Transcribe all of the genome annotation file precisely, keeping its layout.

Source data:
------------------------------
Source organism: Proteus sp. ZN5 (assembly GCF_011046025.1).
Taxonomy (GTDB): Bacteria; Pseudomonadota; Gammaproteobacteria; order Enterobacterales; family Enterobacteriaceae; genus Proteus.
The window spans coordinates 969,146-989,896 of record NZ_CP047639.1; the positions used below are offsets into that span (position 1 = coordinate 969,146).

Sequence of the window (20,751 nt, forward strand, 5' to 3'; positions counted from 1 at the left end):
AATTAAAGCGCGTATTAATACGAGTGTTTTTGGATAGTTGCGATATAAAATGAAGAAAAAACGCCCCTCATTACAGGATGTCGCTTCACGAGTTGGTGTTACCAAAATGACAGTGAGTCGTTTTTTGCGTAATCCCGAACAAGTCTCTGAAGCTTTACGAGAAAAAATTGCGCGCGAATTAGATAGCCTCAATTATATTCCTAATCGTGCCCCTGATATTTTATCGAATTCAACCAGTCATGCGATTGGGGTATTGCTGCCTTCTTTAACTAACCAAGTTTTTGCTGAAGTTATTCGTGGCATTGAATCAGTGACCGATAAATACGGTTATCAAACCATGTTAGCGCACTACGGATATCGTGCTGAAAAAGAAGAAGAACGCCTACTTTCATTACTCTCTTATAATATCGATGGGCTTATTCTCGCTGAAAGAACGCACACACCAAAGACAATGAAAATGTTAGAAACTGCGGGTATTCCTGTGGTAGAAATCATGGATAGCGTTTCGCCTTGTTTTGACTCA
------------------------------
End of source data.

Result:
Source organism: Proteus sp. ZN5 (assembly GCF_011046025.1).
Taxonomy (GTDB): Bacteria; Pseudomonadota; Gammaproteobacteria; order Enterobacterales; family Enterobacteriaceae; genus Proteus.
The window spans coordinates 969,146-989,896 of record NZ_CP047639.1; the positions used below are offsets into that span (position 1 = coordinate 969,146).

Sequence of the window (20,751 nt, forward strand, 5' to 3'; positions counted from 1 at the left end):
AATTAAAGCGCGTATTAATACGAGTGTTTTTGGATAGTTGCGATATAAAATGAAGAAAAAACGCCCCTCATTACAGGATGTCGCTTCACGAGTTGGTGTTACCAAAATGACAGTGAGTCGTTTTTTGCGTAATCCCGAACAAGTCTCTGAAGCTTTACGAGAAAAAATTGCGCGCGAATTAGATAGCCTCAATTATATTCCTAATCGTGCCCCTGATATTTTATCGAATTCAACCAGTCATGCGATTGGGGTATTGCTGCCTTCTTTAACTAACCAAGTTTTTGCTGAAGTTATTCGTGGCATTGAATCAGTGACCGATAAATACGGTTATCAAACCATGTTAGCGCACTACGGATATCGTGCTGAAAAAGAAGAAGAACGCCTACTTTCATTACTCTCTTATAATATCGATGGGCTTATTCTCGCTGAAAGAACGCACACACCAAAGACAATGAAAATGTTAGAAACTGCGGGTATTCCTGTGGTAGAAATCATGGATAGCGTTTCGCCTTGTTTTGACTCA